• Thanks for a detailed answer, i'm sure it does point me in the right direction. I edited my post with a description of the whole process. It should clarify what i'm trying to achieve – George Nov 22 '19 at 12:14

It seems that the camera will be in a (fairly) fixed position, while the item you're photographing will always be the surface of a cylinder. The "distortion" in this case is not caused by the lens, but by the shape of the cylinder.

The way scanners handle this problem is to scan a single pixel strip that runs the length of the cylinder. This would require that the motor be capable of rotating the cylinder in increments that match the width of a single pixel. If it is not able to do that, you can use a wider portion of the image.

Then as long as the strips don't overlap, you can just append them to create the final image. For side-to-side camera movements, just repeat the process and append the images appropriately.

If you can control the camera and drum movements so that only a single pixel from each photo is used, you'd be mimicking how a drum scanner works. A single pixel capture from the center of the frame, when using an appropriately aligned lens, would be expected to have the least distortion possible from any particular lens-sensor combination.

It is not clear what you call "lens-distorted". A perfectly accurate rectilinear lens will distort angles and proportions as you move from the center of the image: that's a property of the projection rather than the lens, and obviously there is no way around taking the projection into account for your application.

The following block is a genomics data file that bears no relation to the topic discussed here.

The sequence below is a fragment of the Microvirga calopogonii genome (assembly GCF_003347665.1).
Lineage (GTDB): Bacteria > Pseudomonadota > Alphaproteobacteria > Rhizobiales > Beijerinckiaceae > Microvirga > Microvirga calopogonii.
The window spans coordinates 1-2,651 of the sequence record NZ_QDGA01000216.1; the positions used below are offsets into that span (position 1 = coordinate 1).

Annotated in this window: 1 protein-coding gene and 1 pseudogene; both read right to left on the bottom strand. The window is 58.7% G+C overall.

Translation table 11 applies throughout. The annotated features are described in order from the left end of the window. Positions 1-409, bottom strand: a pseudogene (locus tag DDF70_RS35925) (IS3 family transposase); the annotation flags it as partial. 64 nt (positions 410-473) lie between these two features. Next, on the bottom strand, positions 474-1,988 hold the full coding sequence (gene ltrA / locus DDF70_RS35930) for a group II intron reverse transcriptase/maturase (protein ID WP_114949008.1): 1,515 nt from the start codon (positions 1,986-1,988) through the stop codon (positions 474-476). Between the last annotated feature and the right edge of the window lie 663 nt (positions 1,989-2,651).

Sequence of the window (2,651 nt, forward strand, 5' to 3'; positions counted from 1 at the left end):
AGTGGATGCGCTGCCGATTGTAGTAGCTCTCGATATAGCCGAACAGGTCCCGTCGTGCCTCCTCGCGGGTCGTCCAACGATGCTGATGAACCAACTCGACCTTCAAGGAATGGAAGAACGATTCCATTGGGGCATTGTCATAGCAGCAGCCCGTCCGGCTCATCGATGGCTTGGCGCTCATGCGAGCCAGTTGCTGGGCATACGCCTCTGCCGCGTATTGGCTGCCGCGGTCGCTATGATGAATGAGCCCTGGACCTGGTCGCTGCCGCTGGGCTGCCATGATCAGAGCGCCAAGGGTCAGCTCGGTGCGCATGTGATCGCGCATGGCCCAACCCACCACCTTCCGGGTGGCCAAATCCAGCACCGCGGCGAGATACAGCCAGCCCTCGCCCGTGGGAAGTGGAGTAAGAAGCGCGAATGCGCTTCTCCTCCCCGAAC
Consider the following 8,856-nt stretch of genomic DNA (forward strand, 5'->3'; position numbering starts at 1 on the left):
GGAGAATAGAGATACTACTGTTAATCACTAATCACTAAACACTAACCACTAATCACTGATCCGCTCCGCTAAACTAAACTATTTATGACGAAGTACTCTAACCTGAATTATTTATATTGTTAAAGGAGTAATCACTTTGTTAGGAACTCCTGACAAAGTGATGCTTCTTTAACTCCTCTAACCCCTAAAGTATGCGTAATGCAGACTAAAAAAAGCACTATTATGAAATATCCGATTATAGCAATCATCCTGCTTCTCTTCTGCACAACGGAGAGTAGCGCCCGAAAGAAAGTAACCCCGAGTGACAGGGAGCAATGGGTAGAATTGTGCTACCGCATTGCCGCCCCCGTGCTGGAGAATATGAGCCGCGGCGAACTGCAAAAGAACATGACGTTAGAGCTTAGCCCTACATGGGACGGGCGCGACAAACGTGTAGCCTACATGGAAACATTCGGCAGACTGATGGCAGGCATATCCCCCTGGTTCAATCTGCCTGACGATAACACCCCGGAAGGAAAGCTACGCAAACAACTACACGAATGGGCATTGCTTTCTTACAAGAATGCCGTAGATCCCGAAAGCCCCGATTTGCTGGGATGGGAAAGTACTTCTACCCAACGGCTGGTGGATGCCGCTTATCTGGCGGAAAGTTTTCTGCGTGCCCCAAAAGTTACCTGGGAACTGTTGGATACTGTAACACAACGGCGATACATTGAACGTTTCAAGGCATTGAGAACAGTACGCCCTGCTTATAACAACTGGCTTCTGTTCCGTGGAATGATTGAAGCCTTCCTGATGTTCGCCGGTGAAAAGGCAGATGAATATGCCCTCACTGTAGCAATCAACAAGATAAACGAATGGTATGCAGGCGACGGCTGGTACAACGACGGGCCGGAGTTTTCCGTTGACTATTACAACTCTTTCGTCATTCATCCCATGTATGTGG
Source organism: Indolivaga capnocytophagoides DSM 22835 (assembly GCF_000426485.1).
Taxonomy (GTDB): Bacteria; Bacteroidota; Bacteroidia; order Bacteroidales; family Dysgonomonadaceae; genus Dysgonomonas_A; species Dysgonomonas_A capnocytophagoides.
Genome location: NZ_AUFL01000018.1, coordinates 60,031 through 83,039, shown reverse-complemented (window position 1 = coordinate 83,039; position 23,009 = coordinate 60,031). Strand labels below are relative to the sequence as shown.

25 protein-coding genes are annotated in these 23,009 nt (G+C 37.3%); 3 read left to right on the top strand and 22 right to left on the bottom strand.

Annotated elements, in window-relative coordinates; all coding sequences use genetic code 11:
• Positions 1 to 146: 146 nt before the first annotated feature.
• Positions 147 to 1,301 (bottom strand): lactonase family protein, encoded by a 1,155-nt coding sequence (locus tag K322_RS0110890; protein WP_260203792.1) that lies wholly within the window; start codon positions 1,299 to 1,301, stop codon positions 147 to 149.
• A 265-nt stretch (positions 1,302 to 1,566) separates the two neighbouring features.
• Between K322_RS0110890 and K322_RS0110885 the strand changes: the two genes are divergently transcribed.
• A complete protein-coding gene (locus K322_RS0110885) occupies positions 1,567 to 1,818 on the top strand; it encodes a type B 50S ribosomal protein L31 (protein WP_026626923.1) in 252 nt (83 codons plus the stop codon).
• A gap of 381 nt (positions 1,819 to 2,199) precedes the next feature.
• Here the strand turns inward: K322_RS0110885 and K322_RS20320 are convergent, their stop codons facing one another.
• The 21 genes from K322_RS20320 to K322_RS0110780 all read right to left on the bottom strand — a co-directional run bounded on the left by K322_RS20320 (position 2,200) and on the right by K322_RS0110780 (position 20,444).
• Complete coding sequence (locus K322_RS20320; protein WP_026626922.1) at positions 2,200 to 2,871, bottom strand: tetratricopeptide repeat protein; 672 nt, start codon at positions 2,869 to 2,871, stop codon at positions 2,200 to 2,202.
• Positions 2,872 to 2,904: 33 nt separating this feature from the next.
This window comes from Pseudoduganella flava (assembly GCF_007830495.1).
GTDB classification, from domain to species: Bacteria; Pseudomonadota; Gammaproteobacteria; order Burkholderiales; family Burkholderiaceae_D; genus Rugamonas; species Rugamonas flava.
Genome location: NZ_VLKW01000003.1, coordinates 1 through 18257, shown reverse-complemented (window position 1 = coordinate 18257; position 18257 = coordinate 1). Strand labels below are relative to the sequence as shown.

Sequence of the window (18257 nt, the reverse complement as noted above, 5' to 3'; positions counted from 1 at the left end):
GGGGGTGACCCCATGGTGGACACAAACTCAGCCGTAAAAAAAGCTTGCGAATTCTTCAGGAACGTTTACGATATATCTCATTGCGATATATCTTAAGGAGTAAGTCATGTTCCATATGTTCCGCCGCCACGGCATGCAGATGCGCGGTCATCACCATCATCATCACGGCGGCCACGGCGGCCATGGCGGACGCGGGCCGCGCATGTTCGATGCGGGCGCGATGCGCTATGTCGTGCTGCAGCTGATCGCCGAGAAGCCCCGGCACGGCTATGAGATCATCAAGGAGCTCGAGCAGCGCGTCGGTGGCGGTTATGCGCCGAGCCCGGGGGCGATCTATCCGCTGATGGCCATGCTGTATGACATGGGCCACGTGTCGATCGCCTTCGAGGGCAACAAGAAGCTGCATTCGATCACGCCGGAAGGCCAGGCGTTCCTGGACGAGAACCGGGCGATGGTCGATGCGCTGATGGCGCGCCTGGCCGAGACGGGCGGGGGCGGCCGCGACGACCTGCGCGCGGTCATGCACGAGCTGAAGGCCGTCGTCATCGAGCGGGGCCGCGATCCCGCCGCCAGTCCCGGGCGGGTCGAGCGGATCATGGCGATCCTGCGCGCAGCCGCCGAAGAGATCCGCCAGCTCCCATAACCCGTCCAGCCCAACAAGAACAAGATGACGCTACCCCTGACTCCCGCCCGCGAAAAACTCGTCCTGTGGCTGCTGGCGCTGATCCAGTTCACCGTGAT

Modern cameras and lenses communicate the deviations of the lens from this ideal even with interchangeable lenses (but certainly so with cameras having fixed lenses) and the camera compensates for it. To check whether it does, take some photographs using the widest setting of the lens and compare the uncorrected(!) raw image (this may require switching off geometric correction in your raw image processing software) with the JPEG.

More expensive lenses, especially with a moderate zoom range or even a fixed focal length, tend to require very little additional correction but either way you should be able to rely on the results to be rectilinear to a sensible degree (unless you use an intentionally non-rectilinear lens like a fisheye, of course).